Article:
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Re: Tutorial: Triggers (Part 3)

Postby infuzion on Tue Nov 08, 2011 7:38 am

McBarGig wrote:Infuzion emailed me today with a link to the FS future updates, and FS is going to be supporting RUBY, from there you can call your C++ DLL's. Things could get really cool! :)
You missed the part that you can use Ruby for green maths, creating graphics, etc. So that will help reduce "trigger flurries", but I don't know how Ruby will affect lag, perhaps just on the VST opening will be slower...
Need help? First search the forum & WiKi, then post in the help forum with a clear topic, request, & OSM. Then please WiKi the correct solution. If you want my personal assistance, I charge by the hour or for an exchange of services.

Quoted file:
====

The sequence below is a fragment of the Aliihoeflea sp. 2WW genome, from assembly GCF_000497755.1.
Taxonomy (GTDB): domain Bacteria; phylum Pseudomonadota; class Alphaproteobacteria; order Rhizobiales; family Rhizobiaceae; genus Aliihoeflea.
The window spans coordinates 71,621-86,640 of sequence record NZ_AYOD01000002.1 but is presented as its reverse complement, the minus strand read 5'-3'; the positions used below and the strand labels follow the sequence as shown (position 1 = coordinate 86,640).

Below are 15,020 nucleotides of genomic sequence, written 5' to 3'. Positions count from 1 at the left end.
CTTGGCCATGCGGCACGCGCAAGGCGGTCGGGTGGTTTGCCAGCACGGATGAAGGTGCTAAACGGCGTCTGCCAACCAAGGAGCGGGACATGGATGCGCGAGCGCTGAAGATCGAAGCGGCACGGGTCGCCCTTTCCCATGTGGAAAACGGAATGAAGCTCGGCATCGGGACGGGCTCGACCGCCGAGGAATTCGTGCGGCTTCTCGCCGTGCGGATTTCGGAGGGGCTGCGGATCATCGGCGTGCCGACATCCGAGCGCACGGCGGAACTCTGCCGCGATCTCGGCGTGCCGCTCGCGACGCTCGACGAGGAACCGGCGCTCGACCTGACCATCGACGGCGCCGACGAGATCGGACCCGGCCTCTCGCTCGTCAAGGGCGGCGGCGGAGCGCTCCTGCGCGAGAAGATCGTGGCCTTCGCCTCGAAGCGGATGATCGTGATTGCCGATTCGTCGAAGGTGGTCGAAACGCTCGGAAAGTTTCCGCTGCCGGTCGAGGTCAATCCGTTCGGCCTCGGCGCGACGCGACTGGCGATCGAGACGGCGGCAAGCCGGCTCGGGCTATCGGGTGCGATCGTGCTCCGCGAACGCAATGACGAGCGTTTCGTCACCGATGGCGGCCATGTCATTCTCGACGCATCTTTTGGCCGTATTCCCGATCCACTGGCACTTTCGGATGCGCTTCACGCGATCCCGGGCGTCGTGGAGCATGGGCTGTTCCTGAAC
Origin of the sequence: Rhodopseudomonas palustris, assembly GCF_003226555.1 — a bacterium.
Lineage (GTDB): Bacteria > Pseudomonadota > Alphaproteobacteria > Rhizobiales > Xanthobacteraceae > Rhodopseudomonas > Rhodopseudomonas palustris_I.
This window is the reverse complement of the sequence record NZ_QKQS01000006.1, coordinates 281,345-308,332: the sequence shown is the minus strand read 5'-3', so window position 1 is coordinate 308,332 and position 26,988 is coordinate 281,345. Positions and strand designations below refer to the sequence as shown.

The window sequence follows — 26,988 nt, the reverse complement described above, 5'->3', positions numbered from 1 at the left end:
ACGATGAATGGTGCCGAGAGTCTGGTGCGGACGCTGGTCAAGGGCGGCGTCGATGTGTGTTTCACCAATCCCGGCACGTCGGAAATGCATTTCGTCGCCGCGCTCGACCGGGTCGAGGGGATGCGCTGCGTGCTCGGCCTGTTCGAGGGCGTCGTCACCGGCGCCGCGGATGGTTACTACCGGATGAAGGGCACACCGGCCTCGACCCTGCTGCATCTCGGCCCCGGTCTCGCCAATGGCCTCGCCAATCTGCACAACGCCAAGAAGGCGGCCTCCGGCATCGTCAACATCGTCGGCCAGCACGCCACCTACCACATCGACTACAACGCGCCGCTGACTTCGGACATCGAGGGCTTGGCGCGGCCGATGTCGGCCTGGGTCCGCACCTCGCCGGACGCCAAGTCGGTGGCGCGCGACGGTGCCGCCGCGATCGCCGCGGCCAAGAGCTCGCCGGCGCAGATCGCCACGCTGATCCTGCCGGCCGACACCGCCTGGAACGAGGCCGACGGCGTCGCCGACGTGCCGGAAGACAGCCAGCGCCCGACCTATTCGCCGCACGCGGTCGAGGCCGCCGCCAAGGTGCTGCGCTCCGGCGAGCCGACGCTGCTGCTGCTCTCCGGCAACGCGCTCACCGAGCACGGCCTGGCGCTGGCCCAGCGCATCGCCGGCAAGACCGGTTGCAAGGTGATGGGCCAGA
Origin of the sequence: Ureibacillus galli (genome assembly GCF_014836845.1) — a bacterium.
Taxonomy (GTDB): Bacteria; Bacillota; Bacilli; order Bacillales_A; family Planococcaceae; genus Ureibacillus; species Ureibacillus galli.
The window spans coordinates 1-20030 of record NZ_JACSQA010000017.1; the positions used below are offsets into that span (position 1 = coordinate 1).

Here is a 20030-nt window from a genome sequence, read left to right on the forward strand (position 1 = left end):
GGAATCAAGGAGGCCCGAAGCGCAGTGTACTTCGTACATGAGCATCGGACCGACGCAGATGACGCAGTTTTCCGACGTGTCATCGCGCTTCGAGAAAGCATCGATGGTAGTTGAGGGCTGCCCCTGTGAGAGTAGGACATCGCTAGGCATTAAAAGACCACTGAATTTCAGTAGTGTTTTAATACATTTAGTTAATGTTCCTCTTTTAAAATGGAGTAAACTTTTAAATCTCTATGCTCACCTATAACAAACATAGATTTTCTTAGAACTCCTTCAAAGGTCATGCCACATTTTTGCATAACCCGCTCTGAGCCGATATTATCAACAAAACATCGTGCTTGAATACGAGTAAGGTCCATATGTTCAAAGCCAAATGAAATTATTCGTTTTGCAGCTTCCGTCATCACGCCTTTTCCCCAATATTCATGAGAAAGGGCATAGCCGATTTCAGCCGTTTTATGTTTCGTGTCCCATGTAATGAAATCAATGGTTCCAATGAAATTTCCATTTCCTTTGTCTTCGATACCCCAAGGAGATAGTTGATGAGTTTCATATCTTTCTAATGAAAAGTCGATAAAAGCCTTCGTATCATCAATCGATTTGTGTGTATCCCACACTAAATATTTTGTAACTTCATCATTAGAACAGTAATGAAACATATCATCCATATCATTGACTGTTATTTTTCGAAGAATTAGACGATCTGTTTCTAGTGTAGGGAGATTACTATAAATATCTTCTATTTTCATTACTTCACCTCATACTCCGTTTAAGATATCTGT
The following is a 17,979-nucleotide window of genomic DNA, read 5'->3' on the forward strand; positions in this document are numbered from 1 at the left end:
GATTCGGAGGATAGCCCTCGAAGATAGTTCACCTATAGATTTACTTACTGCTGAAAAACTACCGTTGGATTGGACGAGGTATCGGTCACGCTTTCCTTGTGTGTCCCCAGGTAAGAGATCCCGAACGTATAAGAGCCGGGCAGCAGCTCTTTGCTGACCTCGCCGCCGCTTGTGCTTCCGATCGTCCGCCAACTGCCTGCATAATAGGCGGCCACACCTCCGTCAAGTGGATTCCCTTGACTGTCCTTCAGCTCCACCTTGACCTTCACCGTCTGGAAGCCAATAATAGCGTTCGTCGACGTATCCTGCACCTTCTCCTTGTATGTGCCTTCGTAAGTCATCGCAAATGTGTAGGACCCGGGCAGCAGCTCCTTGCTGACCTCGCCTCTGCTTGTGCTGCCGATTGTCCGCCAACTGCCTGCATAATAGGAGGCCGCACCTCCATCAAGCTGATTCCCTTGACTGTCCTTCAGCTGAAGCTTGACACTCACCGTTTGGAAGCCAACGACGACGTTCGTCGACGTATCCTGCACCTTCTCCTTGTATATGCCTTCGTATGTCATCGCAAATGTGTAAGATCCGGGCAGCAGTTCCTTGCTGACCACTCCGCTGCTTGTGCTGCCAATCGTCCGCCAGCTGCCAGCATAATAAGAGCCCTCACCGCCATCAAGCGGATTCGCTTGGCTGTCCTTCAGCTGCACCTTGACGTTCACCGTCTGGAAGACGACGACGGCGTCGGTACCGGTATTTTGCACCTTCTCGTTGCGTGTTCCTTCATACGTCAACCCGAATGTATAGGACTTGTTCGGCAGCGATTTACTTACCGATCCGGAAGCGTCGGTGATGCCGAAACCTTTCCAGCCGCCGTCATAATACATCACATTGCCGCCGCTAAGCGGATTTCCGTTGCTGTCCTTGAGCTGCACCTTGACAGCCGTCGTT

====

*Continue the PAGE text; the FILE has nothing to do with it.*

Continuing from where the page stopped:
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Re: Tutorial: Triggers (Part 3)

Postby McBarGig on Tue Nov 08, 2011 5:28 pm

I not concerned about lag with Ruby. Even if there is some the improvements on being able to circumvent a lot of other things to improve speed will far make up for it..
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Re: Tutorial: Triggers (Part 3)

Postby trogluddite on Tue Nov 08, 2011 7:32 pm

Hi MBG, it's good to see you back.
And that looks like one hell of an impressive piece of software - I can see why you haven't had much time for the forum lately!
Totally concur with your "create your own dream app" philosophy - once you have a target in mind, you leave yourself little choice than to train yourself to 'jump higher' to clear the hurdles that you find along the way - and those 'OMG I could make it do THAT" moments are priceless.